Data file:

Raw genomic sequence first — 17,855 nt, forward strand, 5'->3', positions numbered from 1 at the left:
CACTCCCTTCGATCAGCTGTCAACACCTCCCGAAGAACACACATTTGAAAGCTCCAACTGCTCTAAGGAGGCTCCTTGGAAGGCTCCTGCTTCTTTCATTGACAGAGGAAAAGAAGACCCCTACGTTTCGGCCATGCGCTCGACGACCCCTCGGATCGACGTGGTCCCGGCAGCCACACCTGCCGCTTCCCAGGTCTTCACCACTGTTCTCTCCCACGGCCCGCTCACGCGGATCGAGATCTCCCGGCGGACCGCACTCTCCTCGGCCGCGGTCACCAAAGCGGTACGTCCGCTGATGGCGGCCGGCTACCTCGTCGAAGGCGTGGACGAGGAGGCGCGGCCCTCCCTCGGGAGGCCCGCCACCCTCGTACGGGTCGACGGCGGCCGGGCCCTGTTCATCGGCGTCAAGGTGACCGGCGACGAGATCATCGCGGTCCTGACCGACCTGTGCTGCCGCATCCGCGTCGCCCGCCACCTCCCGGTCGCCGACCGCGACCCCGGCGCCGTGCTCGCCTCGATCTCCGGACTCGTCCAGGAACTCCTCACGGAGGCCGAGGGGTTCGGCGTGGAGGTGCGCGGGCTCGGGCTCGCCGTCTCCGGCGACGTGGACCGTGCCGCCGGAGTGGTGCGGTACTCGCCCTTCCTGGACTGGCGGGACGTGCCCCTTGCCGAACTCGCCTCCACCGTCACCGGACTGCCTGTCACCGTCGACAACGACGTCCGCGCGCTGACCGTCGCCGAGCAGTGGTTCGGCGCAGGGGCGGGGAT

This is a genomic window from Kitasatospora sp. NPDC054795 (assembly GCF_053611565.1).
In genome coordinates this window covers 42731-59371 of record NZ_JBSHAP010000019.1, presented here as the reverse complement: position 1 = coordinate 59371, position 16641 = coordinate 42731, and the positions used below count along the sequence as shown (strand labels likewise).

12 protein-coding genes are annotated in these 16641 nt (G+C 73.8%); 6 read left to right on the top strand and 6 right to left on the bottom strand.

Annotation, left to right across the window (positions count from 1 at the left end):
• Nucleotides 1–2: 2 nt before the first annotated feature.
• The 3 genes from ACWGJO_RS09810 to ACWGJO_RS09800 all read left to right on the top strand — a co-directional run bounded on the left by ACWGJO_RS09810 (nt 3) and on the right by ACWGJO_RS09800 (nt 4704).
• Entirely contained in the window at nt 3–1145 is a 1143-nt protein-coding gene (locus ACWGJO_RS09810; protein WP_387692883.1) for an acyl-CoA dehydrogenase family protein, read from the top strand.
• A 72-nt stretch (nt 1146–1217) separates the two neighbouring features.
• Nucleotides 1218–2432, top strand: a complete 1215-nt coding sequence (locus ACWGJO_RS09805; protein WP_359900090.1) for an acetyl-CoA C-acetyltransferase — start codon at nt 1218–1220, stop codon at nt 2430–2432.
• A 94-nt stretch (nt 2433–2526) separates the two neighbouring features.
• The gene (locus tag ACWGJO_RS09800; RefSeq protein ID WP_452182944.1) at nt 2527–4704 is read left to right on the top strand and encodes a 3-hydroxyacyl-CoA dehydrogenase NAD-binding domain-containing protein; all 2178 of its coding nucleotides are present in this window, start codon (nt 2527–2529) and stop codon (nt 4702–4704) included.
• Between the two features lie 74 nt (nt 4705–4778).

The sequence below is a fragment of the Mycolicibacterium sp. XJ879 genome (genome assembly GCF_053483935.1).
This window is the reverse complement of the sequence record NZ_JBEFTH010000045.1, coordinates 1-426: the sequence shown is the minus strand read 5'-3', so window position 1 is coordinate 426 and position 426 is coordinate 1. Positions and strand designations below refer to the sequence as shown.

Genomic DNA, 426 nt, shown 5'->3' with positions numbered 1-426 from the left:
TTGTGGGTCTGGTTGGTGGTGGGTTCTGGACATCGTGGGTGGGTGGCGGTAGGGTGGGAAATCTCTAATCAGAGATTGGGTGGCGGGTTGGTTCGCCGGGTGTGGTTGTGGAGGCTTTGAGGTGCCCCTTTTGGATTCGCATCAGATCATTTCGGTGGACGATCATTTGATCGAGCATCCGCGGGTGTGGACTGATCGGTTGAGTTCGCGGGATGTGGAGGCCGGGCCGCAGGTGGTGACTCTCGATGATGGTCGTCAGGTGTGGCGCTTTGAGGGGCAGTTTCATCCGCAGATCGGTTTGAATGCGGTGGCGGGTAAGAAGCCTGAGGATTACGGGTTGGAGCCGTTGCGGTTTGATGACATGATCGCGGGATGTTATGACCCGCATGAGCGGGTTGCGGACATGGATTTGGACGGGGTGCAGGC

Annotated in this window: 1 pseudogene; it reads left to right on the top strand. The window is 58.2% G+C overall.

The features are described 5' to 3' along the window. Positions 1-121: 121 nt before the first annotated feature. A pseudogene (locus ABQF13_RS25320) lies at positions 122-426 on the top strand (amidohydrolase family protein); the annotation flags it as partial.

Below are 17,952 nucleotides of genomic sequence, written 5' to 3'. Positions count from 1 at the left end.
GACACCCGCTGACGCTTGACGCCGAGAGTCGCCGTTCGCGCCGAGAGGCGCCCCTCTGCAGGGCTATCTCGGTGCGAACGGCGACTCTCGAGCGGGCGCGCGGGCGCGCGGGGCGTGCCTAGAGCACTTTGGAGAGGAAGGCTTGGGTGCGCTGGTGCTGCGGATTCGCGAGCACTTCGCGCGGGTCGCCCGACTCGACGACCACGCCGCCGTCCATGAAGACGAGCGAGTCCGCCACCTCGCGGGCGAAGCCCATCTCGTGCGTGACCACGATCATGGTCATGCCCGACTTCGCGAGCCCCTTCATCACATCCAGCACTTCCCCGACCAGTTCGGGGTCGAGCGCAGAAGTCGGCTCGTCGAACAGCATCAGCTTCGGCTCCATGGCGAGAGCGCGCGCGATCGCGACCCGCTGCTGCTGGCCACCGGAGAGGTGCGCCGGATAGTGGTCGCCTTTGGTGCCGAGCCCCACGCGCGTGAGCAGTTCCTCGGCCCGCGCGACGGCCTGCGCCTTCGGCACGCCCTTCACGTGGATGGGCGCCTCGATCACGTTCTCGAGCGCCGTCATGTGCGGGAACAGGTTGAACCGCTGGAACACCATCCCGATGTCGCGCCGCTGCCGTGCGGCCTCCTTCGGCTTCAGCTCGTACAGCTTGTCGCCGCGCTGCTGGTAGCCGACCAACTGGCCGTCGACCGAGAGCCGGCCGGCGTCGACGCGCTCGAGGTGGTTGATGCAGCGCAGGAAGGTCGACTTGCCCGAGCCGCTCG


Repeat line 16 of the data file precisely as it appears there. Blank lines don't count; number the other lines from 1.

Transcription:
This window is the reverse complement of the sequence record NZ_JBEFTH010000045.1, coordinates 1-426: the sequence shown is the minus strand read 5'-3', so window position 1 is coordinate 426 and position 426 is coordinate 1. Positions and strand designations below refer to the sequence as shown.